The Heath History (4) - HAMPSTEAD HEATH - 2016***

Hampstead
Heath
2017
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The Heath History (4)

Despite Sir Thomas's disavowals of plans for the heath itself, a third estate Bill had to be withdrawn in 1843 and a fourth, to permit the sale of all his Hampstead property, was defeated in 1844.
A fifth Bill was defeated in
1853 and a sixth, concerned only with land along Finchley Road, in 1854.
When a seventh Bill was overtaken by the Leases and Sales of Settled Estates Act of
1856, making it easier to change strict settlements, an unprecedented clause was inserted to debar Sir Thomas, as a previous applicant, from taking advantage of the new law.
Further debates followed in
1857, 1859, and 1860, as lawyers' attempts to remove the clause were frustrated by metropolitan M.P.s, whose constituents were making increasing use of The Heath.

When the struggle began there was small likelihood of reaching a fair and logical solution by buying The Heath with public funds.
In
1853, however, the vestry, ahead of its time, resolved that it was in the interests of both the parish and the metropolis that the government should buy the heath 'with such portions of the adjoining ground as are essential to its beauty'.

The proposal was made after public discussion of a plan by C. R. Cockerell to lay out a park on the enlarged heath, which would have come to resemble Regent's Park. Public purchase was urged on both the M.B.W. and the government in 1856 by the reformed vestry, which in 1857 promoted an unsuccessful Bill.

The climate changed in the 1860s, as threats to other open spaces led to the conferment of new powers on the Metropolitan Board Of Works (M.B.W.) by the Metropolitan Commons Act, 1866.
The Act was a result of pressure by the Commons Preservation Society under George Shaw-Lefevre, which included Gurney Hoare, Philip Le Breton, and other Hampstead campaigners among its members.

In Hampstead the danger was acute.
Sir Thomas's only obtrusive building had been of the viaduct begun in
1844, which was to bring a road to East Park and which came to be misrepresented as a design against The Heath, although both the viaduct and the intended 28 villas were on his exclusive freehold.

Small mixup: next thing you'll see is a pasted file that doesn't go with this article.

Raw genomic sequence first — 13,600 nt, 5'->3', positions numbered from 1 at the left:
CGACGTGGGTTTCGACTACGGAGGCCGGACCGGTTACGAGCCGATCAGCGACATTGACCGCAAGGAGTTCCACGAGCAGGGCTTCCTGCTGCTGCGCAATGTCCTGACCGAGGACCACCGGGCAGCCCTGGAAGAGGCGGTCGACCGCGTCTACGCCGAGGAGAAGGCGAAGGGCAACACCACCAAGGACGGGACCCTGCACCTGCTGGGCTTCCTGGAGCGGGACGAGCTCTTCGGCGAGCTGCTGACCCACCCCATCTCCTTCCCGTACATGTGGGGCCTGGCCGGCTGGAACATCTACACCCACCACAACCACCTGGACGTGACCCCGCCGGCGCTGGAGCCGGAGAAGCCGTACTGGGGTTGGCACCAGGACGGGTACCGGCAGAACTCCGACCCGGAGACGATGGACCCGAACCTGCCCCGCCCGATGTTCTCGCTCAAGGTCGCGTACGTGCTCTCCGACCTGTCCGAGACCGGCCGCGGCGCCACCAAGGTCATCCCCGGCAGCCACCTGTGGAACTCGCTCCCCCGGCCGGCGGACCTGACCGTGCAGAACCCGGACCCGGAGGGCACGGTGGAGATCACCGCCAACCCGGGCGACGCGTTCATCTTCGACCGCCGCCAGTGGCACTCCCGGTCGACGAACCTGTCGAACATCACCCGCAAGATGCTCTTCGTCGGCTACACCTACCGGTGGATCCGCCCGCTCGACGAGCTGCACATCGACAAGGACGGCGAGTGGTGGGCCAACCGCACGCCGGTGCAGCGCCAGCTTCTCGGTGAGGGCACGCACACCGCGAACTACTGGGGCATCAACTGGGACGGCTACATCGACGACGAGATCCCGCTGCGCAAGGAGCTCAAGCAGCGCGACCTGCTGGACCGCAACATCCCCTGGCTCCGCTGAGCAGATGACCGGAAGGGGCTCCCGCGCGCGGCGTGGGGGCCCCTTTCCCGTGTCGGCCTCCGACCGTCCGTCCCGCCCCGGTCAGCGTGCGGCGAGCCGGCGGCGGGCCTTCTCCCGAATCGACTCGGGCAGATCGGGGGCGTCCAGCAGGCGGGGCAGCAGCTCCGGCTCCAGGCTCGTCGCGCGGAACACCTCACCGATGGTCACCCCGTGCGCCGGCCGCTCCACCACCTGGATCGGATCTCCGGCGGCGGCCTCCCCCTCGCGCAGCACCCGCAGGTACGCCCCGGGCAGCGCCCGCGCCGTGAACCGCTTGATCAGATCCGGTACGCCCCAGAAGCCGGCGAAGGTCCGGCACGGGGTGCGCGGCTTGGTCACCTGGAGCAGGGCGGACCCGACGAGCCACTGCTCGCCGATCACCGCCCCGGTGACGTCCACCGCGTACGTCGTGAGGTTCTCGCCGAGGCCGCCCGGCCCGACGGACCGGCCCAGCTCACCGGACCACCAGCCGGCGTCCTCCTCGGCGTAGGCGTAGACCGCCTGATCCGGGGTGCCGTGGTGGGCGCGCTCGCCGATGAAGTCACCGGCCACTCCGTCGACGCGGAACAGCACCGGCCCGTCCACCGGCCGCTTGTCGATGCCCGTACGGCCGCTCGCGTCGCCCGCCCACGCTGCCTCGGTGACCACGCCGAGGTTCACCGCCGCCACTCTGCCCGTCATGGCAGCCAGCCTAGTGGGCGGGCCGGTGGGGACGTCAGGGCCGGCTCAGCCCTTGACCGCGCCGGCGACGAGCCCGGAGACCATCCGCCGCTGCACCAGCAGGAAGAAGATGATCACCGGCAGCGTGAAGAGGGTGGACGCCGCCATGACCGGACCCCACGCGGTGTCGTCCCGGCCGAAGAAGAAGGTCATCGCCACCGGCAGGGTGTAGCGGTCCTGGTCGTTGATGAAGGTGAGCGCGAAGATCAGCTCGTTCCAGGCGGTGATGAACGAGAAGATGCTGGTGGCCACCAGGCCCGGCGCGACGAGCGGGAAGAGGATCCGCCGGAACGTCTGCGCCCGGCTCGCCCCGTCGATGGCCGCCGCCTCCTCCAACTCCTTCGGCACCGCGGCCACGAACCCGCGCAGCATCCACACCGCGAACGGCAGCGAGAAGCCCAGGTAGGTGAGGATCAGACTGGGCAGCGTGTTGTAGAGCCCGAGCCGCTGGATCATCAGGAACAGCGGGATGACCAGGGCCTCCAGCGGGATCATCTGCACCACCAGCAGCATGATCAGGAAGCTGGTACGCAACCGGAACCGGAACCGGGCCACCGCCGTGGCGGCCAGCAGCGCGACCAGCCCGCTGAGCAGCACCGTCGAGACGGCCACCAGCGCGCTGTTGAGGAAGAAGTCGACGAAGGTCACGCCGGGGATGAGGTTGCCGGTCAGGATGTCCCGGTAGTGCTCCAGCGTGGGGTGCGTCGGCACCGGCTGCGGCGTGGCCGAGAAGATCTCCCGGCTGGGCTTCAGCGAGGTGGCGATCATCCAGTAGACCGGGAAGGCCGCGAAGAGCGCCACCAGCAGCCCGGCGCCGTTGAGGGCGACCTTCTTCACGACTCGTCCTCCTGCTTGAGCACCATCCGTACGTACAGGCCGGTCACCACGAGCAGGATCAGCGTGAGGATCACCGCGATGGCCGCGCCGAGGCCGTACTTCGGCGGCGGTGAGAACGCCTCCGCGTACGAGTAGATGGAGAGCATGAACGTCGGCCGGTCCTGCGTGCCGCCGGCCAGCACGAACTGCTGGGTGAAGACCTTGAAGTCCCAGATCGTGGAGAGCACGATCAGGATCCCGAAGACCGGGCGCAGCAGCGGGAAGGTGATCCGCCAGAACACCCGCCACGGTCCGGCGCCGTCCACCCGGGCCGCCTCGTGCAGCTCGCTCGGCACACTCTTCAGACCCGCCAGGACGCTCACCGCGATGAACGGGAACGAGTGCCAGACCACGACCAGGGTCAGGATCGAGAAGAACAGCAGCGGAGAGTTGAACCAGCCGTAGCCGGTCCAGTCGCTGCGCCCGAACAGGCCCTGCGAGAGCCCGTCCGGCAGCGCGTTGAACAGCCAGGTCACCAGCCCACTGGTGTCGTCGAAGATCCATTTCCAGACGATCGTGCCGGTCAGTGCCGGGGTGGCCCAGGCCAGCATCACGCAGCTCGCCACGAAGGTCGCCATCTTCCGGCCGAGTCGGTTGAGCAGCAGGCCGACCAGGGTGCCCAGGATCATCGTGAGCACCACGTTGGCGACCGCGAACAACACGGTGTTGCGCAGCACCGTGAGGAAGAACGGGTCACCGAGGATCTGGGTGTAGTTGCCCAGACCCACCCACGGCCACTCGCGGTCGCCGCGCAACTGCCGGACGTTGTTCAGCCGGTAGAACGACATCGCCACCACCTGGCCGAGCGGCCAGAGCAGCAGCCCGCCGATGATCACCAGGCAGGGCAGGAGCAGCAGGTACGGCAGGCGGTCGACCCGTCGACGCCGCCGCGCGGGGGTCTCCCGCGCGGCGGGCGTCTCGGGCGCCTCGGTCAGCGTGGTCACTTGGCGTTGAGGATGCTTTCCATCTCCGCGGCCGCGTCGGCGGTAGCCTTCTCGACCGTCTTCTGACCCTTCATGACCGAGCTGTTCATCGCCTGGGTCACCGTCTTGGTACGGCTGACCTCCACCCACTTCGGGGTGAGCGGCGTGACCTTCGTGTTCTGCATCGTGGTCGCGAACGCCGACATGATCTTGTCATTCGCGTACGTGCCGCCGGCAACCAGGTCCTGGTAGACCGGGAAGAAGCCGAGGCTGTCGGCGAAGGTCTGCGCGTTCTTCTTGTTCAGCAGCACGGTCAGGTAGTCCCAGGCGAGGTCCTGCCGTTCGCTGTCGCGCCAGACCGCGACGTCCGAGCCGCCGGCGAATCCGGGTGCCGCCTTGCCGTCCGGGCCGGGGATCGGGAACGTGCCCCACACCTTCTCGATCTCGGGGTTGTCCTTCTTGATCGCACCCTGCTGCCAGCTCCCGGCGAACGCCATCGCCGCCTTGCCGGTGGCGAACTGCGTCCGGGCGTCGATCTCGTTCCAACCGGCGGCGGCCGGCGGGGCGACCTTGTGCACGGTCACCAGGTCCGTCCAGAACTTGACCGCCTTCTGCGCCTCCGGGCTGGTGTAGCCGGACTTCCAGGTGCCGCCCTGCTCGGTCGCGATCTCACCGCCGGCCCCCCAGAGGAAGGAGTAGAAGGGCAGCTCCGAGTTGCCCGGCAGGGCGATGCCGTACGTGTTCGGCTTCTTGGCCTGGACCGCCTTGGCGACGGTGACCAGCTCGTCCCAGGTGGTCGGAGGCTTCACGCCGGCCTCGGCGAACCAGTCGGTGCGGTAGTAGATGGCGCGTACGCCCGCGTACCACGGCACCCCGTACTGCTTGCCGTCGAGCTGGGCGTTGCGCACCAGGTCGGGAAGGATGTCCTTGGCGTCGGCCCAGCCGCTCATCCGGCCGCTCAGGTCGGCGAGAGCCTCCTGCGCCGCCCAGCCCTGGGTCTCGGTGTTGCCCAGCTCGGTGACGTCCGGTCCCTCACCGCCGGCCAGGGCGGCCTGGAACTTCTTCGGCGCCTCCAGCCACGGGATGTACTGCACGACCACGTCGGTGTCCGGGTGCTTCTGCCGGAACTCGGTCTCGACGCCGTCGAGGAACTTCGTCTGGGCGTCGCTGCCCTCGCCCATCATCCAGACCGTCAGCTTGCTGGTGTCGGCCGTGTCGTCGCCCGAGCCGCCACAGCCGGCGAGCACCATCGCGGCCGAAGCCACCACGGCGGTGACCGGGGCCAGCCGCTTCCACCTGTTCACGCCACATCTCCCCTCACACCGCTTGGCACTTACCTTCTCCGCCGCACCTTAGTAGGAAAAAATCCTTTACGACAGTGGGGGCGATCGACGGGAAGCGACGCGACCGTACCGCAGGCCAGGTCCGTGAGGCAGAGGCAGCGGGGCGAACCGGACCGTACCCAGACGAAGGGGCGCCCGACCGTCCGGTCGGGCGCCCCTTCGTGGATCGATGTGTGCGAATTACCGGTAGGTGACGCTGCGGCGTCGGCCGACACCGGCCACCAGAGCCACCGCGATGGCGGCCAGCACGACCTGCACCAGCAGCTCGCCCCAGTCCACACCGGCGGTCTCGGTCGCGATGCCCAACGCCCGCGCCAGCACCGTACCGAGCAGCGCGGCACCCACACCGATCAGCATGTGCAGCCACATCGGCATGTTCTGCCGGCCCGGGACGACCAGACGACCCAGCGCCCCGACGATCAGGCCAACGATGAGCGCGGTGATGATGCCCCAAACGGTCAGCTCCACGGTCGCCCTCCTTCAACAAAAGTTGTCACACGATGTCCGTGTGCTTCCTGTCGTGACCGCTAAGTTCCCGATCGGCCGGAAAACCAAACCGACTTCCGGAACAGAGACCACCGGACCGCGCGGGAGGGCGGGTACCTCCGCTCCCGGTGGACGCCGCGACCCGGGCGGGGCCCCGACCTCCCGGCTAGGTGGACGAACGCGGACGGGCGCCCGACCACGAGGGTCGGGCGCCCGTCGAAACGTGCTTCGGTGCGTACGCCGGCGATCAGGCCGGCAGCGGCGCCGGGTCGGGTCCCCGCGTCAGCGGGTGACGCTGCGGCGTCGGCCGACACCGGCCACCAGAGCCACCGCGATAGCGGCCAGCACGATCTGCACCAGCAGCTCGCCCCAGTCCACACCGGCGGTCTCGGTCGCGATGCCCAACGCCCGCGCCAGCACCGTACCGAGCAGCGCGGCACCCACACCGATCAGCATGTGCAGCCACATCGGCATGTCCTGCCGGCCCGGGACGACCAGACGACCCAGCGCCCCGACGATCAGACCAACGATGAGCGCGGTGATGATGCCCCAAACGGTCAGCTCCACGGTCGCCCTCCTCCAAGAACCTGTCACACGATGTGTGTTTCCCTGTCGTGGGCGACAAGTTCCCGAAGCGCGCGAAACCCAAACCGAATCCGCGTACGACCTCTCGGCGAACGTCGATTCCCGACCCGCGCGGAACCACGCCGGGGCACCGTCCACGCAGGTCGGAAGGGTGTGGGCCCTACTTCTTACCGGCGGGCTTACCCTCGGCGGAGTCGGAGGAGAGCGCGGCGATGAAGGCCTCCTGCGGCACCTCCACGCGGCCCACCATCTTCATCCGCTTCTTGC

In 1861, however, he threatened to commercialize The Heath, a process which he began by building on the summit and selling the sand along Spaniard's Road.

East Park was also despoiled, by brickfields.

He went on to reject compromise offers not to oppose building on his land along Finchley Road in return for the abandoning of plans for East Park.

In consequence a Hampstead Heath Protection Fund was established under Gurney Hoare, to defray the expenses of a suit which was started against Sir Thomas in Chancery in 1866 and was ended only by his death in
1869.

The ability of his brother and heir Sir John to break the restrictive settlement, which renewed the danger, and the inflamed state of public feeling then compelled the M.B.W. to buy The Heath for a stiff but not extortionate price.

The Hampstead Heath Act, 1871, authorized the M.B.W.'s purchase of nearly all that survived from the original common, (East, North-West or Sandy, and West Heaths), which was ceremonially taken over early in 1872.

A few small additions were soon made, including Judges' Walk, and in 1879 its estimated 240 a. made Hampstead Heath the largest of the M.B.W.'s open spaces after Blackheath.

The Act did not allay all the fears of those who had resisted building, since the right to lay roads across The Heath had been reserved in the sale, which did not include East Park or other adjacent lands.